Like Kaprow or land artist Robert Smithson, Nkanga is interested in humanity’s fluctuating relationship to land and place, which is, at turns, violent and restorative. In the painting Social Consequences II (2010), a disembodied arm stabs a tree shedding green leaves into the open palm of another unattached arm. In another painting from the ‘Social Consequences’ series, a figure adorned with polygons is poked with wooden sticks or metal spears, as if bodies were at once formed by and put at risk by inhuman elements. These shapes resemble cut stones and precious minerals, and their presence transforms the body into something elemental. In the performance Diaoptasia (2015), first presented at the Tate Modern in London, Nkanga, wearing an assemblage of paper polygons, skewers her own costume at random while singing, ‘As I tanda so, my eye dey torchlight una for North.’ (In Nigerian pidgin, ‘From I stand, my eye will send a light to you in the North.’ In other words, I am a geographical place – which is South – and which is looking at you.) In Diaoptasia, language is skewered by pidgin English, from the artist’s lyrics to the work’s title, which becomes a hacked and jerry-rigged instrument that reforms and reinforces its meaning. Nkanga steps into such violence, the violence of words, dresses herself in it, operates it as a kind of prosthetic, and lets it take shape inside her mouth in the form of song.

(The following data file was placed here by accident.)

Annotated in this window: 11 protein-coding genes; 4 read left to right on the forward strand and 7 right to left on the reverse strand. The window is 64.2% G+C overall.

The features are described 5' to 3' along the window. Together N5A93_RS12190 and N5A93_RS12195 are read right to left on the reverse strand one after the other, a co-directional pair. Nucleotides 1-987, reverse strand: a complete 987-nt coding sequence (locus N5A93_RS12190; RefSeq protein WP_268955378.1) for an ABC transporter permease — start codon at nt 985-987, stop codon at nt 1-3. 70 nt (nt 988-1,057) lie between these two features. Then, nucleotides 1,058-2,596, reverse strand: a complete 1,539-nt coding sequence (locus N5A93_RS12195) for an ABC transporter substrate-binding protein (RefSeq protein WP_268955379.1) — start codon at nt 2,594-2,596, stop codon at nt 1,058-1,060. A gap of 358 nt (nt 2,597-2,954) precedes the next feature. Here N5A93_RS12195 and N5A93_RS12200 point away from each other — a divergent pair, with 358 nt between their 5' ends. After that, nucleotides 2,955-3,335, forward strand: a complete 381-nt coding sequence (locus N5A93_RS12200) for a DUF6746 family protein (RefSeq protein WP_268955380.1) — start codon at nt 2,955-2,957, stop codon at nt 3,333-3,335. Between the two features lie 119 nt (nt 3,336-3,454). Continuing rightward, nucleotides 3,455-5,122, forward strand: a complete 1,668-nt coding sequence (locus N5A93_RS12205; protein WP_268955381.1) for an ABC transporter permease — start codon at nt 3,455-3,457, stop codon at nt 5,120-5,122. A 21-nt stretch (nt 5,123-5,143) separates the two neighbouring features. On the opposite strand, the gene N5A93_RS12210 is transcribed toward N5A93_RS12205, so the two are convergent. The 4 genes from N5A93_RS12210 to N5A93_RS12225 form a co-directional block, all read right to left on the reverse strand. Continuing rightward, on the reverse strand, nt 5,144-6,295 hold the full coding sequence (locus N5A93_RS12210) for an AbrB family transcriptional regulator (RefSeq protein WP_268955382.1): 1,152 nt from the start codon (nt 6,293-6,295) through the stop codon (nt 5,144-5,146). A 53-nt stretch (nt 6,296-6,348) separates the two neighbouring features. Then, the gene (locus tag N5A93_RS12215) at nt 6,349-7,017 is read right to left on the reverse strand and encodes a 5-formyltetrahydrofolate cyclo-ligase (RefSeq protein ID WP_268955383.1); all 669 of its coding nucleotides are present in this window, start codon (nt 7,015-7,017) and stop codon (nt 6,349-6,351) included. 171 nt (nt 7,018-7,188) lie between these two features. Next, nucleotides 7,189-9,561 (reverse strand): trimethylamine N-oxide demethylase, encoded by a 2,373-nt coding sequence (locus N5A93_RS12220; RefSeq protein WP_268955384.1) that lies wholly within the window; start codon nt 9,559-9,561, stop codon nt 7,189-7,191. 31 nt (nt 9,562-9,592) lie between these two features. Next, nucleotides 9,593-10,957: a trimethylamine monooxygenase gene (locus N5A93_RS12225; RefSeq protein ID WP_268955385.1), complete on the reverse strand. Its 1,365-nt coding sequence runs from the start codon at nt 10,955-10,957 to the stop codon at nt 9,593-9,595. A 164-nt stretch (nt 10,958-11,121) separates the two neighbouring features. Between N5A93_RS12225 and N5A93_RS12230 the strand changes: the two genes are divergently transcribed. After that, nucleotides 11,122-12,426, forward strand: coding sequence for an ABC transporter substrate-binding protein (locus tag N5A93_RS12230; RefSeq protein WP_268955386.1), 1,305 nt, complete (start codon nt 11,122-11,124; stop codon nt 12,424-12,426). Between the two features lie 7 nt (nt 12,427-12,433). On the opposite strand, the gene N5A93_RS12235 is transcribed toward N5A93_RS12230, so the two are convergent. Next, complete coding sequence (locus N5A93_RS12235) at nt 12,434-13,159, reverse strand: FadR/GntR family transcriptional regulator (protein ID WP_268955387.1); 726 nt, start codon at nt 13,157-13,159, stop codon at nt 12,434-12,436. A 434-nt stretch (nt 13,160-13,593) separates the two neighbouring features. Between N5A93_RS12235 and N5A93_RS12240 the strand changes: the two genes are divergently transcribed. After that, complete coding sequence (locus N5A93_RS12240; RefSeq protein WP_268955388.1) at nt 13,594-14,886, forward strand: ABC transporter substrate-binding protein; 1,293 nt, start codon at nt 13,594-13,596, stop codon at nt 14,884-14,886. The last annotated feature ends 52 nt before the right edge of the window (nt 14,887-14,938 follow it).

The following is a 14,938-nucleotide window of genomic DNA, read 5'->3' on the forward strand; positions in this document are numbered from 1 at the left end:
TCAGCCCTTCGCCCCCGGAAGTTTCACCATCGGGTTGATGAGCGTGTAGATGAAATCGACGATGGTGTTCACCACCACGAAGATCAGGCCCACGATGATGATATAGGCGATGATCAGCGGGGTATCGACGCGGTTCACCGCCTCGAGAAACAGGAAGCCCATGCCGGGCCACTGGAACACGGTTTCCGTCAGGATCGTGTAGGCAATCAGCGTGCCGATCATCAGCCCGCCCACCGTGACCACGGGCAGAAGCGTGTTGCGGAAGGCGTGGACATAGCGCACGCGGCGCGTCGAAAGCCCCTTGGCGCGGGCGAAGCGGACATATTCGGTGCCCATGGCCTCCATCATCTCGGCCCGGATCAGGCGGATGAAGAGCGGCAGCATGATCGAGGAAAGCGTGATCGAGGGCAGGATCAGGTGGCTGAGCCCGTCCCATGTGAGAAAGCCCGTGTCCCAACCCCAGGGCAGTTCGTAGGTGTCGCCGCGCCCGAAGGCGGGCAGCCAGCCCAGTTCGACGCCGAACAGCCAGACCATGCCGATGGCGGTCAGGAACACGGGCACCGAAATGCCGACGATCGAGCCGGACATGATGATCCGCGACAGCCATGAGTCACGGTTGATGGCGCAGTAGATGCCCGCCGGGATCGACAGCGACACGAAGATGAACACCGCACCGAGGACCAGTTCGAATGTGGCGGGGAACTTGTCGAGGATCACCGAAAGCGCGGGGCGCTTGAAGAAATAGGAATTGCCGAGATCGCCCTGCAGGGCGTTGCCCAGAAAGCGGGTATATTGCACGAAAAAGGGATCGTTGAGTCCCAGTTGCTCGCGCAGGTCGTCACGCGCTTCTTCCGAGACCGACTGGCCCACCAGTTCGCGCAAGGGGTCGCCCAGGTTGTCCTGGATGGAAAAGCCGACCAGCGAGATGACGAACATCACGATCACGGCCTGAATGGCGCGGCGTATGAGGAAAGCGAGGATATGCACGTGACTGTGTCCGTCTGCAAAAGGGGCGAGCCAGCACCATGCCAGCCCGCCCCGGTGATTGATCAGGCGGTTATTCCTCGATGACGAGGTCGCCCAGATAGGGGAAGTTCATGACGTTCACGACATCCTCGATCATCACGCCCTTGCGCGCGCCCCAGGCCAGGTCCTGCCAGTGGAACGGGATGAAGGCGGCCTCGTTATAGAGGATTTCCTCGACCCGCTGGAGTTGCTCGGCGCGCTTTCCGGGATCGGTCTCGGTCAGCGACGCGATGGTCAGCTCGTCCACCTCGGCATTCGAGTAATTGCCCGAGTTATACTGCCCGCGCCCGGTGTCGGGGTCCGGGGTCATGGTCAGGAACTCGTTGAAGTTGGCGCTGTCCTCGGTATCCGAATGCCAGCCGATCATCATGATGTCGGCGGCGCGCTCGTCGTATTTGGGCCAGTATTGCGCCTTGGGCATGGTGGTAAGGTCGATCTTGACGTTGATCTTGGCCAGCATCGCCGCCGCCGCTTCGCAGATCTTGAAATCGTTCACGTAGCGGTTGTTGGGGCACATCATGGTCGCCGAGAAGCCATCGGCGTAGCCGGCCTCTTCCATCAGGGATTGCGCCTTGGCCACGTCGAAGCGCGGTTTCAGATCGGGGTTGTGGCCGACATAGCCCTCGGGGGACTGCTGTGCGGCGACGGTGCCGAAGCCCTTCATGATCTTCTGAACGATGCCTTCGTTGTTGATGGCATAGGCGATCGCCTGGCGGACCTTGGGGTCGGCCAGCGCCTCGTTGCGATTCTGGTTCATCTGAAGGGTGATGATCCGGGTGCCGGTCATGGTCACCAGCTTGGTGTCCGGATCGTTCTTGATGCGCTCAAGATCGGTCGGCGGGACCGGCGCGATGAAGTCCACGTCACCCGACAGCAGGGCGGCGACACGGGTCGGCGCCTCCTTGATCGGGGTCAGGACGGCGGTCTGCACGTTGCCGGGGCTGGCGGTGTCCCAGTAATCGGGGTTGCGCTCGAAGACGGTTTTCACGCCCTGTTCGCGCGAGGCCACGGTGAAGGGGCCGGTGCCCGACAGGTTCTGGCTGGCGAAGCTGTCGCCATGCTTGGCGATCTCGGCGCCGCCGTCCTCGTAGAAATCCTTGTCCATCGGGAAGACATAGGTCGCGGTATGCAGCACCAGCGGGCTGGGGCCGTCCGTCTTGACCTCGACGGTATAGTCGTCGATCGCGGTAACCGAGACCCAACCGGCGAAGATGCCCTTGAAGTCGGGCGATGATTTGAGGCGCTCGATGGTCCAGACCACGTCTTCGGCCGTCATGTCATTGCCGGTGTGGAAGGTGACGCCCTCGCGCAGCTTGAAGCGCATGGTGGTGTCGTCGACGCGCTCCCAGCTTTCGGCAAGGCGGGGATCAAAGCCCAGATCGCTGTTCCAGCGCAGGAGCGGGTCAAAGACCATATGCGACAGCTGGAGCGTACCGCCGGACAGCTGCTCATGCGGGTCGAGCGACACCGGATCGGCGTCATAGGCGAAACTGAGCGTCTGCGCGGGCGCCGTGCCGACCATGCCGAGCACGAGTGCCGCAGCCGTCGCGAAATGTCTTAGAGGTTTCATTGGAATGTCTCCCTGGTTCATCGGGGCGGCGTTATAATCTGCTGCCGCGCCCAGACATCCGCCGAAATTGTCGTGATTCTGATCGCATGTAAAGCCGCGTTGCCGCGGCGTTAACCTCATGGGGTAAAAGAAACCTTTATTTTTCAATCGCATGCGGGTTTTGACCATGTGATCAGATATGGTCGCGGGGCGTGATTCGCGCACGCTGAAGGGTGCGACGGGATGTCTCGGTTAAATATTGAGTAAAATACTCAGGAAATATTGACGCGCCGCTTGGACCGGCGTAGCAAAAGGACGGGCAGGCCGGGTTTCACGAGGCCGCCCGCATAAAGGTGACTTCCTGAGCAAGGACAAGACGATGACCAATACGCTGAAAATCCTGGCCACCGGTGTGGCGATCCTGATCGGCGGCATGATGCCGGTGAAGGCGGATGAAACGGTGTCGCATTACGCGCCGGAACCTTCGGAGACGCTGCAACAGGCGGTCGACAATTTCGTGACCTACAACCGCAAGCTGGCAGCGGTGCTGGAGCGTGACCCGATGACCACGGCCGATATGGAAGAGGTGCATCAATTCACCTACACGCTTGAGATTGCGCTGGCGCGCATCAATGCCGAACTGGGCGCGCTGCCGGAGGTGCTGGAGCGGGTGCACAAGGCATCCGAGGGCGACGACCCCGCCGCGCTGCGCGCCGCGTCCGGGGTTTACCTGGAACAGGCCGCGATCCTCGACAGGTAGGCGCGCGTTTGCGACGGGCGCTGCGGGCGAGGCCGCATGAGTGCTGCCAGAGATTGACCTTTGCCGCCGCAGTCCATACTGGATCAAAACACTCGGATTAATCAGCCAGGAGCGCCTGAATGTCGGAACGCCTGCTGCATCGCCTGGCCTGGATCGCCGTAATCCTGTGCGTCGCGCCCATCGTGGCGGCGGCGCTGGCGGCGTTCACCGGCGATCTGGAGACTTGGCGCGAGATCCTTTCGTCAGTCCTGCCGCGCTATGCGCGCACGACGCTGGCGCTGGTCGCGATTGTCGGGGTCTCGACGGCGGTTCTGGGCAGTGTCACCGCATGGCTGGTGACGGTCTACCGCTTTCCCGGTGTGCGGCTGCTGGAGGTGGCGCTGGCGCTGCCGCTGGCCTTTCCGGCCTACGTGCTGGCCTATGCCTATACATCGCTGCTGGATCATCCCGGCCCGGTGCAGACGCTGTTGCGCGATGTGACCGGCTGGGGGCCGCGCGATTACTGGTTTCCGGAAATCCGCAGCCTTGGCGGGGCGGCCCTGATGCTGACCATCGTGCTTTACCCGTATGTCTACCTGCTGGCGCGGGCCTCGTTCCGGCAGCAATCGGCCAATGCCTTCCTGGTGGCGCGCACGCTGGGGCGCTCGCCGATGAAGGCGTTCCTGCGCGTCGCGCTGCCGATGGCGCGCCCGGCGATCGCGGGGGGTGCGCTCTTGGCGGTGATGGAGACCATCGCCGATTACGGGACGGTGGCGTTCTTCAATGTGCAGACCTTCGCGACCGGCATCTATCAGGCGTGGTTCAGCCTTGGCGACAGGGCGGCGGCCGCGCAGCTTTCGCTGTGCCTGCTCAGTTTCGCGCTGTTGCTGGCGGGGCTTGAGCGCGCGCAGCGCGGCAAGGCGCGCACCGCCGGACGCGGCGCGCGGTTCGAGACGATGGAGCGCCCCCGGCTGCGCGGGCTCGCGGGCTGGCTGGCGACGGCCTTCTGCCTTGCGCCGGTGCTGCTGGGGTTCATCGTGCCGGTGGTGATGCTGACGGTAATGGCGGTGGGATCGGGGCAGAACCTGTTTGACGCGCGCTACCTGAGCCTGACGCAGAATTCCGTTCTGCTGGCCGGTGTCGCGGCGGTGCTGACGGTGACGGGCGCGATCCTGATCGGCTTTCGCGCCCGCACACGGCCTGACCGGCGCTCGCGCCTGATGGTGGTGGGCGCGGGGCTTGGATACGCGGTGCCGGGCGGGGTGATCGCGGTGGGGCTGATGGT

Like Smithson, Kaprow, Carl Andre and other artists similarly engaged with nature, Nkanga addresses the ways the artist can change earth into something else. While, for Andre, sculpting wood and stone into minimalist lines is a continuation of a long-held positivist tradition of the human power to change material, critic Philippe Pirotte notes that Nkanga evades the drive to ‘make a new product out of [resources].’ Instead, she is much more interested in the way natural resources transform us.